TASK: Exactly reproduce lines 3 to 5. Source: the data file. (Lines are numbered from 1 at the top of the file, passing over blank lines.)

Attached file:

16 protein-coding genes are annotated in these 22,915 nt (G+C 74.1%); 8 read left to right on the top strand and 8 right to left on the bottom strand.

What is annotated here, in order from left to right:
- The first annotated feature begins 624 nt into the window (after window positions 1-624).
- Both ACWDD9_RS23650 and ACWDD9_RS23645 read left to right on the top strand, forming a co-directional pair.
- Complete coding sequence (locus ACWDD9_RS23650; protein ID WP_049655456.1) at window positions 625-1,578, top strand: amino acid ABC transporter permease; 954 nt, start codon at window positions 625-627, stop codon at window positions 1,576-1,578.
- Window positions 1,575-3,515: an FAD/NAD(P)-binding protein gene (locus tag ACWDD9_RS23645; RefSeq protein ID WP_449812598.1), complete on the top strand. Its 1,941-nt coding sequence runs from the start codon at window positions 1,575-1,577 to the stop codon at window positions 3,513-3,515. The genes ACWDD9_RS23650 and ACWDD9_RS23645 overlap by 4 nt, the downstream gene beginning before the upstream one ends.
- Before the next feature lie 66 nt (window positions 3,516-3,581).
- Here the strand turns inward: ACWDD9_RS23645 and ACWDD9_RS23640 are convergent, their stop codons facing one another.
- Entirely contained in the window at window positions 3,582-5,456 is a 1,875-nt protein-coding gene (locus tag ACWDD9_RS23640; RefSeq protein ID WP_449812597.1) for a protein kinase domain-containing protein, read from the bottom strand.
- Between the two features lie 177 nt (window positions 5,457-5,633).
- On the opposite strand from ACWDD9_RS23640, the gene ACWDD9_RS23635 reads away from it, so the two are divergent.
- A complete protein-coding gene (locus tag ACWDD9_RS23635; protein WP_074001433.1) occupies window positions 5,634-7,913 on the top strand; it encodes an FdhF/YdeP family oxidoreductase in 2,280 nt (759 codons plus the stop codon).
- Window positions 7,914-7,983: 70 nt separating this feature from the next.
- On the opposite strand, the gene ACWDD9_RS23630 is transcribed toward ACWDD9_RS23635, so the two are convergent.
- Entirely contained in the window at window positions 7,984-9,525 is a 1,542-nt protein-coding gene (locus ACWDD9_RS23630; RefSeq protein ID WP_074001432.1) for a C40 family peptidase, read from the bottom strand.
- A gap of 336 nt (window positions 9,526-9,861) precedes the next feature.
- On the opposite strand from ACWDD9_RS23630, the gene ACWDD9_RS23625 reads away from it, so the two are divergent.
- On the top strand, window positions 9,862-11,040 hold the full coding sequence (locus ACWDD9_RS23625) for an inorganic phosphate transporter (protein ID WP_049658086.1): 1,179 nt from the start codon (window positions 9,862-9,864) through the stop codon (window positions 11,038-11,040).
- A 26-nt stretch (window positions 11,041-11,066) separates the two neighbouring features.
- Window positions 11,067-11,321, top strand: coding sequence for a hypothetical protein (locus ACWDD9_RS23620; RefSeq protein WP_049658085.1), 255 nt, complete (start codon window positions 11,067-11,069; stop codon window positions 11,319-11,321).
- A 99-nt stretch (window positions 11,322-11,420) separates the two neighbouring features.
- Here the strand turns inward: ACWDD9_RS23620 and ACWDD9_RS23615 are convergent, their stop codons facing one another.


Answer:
- The first annotated feature begins 624 nt into the window (after window positions 1-624).
- Both ACWDD9_RS23650 and ACWDD9_RS23645 read left to right on the top strand, forming a co-directional pair.
- Complete coding sequence (locus ACWDD9_RS23650; protein ID WP_049655456.1) at window positions 625-1,578, top strand: amino acid ABC transporter permease; 954 nt, start codon at window positions 625-627, stop codon at window positions 1,576-1,578.